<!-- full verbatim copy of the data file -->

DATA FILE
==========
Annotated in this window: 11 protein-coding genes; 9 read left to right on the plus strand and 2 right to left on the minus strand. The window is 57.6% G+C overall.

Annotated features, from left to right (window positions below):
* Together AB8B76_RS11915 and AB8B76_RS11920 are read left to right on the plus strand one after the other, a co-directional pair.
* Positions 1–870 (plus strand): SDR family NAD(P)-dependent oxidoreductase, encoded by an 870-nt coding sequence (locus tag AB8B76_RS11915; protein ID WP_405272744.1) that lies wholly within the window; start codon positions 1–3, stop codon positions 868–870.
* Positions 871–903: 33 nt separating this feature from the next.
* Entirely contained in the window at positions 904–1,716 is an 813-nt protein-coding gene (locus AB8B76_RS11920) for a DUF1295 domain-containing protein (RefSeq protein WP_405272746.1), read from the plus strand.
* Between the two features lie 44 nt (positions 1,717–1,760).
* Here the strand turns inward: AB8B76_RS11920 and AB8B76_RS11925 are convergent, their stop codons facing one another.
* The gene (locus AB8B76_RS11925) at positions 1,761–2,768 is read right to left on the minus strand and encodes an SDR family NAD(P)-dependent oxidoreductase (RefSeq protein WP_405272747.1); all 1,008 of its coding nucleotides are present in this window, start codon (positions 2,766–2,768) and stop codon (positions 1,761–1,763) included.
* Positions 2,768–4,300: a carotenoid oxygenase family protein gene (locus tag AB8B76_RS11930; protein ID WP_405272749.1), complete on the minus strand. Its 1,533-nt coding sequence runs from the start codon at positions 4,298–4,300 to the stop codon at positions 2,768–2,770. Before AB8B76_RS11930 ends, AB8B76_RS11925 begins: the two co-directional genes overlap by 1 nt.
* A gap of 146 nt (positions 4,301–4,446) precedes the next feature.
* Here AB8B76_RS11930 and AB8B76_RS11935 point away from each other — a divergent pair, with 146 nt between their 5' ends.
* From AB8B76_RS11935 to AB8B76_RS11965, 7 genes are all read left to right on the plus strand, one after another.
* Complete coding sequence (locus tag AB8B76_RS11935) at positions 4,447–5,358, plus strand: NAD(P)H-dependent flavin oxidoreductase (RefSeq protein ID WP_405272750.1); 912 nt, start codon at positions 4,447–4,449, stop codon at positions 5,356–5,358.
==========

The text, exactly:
Annotated in this window: 11 protein-coding genes; 9 read left to right on the plus strand and 2 right to left on the minus strand. The window is 57.6% G+C overall.

Annotated features, from left to right (window positions below):
* Together AB8B76_RS11915 and AB8B76_RS11920 are read left to right on the plus strand one after the other, a co-directional pair.
* Positions 1–870 (plus strand): SDR family NAD(P)-dependent oxidoreductase, encoded by an 870-nt coding sequence (locus tag AB8B76_RS11915; protein ID WP_405272744.1) that lies wholly within the window; start codon positions 1–3, stop codon positions 868–870.
* Positions 871–903: 33 nt separating this feature from the next.
* Entirely contained in the window at positions 904–1,716 is an 813-nt protein-coding gene (locus AB8B76_RS11920) for a DUF1295 domain-containing protein (RefSeq protein WP_405272746.1), read from the plus strand.
* Between the two features lie 44 nt (positions 1,717–1,760).
* Here the strand turns inward: AB8B76_RS11920 and AB8B76_RS11925 are convergent, their stop codons facing one another.
* The gene (locus AB8B76_RS11925) at positions 1,761–2,768 is read right to left on the minus strand and encodes an SDR family NAD(P)-dependent oxidoreductase (RefSeq protein WP_405272747.1); all 1,008 of its coding nucleotides are present in this window, start codon (positions 2,766–2,768) and stop codon (positions 1,761–1,763) included.
* Positions 2,768–4,300: a carotenoid oxygenase family protein gene (locus tag AB8B76_RS11930; protein ID WP_405272749.1), complete on the minus strand. Its 1,533-nt coding sequence runs from the start codon at positions 4,298–4,300 to the stop codon at positions 2,768–2,770. Before AB8B76_RS11930 ends, AB8B76_RS11925 begins: the two co-directional genes overlap by 1 nt.
* A gap of 146 nt (positions 4,301–4,446) precedes the next feature.
* Here AB8B76_RS11930 and AB8B76_RS11935 point away from each other — a divergent pair, with 146 nt between their 5' ends.
* From AB8B76_RS11935 to AB8B76_RS11965, 7 genes are all read left to right on the plus strand, one after another.
* Complete coding sequence (locus tag AB8B76_RS11935) at positions 4,447–5,358, plus strand: NAD(P)H-dependent flavin oxidoreductase (RefSeq protein ID WP_405272750.1); 912 nt, start codon at positions 4,447–4,449, stop codon at positions 5,356–5,358.